We weren't even three rows in before it began..... between the smells of the bakery and deli, to the chatter of store patrons amongst themselves, to the brightness of the fluorescent lighting, the clatter of shopping cart wheels askew, to the shrills and shrieks of those seeing a fire breathing unicorn.....err..... service dog, in a store for the first time, I had no doubt that I had perhaps, if lucky, 15 minutes before a meltdown of mass proportion took place right in the middle of the frozen food aisle. The thought of cart ditching and bolting for the parking lot ever increasingly present in my mind, I happened to catch a glimpse of myself in the dairy freezer door. Embarrassment in the form of a flushed heat crawling up the back of my neck as my eyes filled with tears, I struggled to hold it together. Memories flooding back of just two summers before when I threw on short shorts and a workout tank with a ball cap and leisurely looked amazing while I took my time in the organic aisle while the hubby watched our son, now replaced with my own reflection of sloppy yoga pants, my husband's t-shirt and yesterday's mascara still in place while I juggled an angry overloaded child on the verge and a service dog having an anxiety attack over the state of his boy. Hot mess was the ultimate understatement and for whatever reason the reality of my title of "Special Needs Mom" seemed to hit me like a wave of bricks.
And then.....it happened.
"Excuse me, ma'am?"
"I just wanted to say you're an extremely beautiful woman and mother"
Huh? Crickets. What? Me? Deer in headlights. Speechless.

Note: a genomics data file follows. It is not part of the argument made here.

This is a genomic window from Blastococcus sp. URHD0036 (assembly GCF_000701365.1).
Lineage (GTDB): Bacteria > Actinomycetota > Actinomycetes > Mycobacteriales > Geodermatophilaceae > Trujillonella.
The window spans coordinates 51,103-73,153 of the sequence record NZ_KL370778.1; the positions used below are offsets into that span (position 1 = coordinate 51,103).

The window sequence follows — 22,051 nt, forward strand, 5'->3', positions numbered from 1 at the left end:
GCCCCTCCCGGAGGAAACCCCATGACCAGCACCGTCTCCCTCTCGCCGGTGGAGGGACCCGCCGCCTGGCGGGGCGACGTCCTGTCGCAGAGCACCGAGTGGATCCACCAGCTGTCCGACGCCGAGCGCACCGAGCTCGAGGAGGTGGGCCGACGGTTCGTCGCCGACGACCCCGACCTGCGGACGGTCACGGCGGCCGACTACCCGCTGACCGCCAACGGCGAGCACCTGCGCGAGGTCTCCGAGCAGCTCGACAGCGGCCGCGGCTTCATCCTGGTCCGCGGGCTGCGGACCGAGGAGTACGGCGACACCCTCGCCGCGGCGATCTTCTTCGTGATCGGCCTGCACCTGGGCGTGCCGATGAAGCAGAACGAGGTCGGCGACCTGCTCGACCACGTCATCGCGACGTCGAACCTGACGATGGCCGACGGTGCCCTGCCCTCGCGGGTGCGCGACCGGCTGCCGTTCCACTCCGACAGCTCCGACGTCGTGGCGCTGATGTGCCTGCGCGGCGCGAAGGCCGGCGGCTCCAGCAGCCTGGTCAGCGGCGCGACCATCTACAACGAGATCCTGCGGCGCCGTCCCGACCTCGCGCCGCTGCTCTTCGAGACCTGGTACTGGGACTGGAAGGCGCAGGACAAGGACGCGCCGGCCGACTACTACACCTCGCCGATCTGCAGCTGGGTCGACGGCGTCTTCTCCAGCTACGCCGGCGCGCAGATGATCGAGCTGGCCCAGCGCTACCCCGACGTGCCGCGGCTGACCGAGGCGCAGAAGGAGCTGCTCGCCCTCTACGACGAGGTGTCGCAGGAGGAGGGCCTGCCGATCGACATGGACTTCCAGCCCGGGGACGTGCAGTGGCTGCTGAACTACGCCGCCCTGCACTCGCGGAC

Let me be perfectly clear that I immediately knew, with 150% certainty that this nineteen year old (at best) was in no way hitting on this 44 year old hot mess of a mom. It was much more than that. After thanking him, with tears rolling down my face, I soaked up that comment like a thirsty sponge. "beautiful woman and mother".
I'll never know if this young man has a sibling with special needs, or if he was raised by a single mother who struggled to make it on her own. Or if he was raised by his father after losing his mother, or if he experienced some sort of pain which led him to be so intuitive. Whatever the case may be, he was clearly raised right and this young man looked well past the surface of a clearly discombobulated woman and he spoke directly to my pain. He spoke his words with purposeful intent. He spoke the words he knew I needed to take to heart. "You are a beautiful woman and mother". It was as if, for whatever reason, he knew my focus was on the surface that day.... and he reminded me of the center of my world.
Regardless of whether we have special needs kids or not, mothers are particularly prone to putting themselves on the back burner for the sake of their families. There are plenty of fathers and step parents and foster parents and grandparents who do the same. I personally try to keep a balance but will be the first to admit that by the time I tackle autism, I'm just plain worn out. I dedicate all that I have to my son and his needs and to my police officer husband who has taken on every extra job and grant shift in order for me to be home with our son. I am admittedly the last thought on my list.
For the Wal-Mart employee that day..... I see what you did there. I thank you for the reminder, and I want you to know how much I needed to hear it. I hope all those who are dedicated to their children take the time to remember just how beautiful they truly are, especially when beautiful is the last thing they feel. It takes a beautiful soul to dedicate your life to others. I can only pray that I will raise a son as compassionate as that young man in Wal-Mart the other day. Faith in humanity.....restored.
The Adventures of Izzy & Kozmo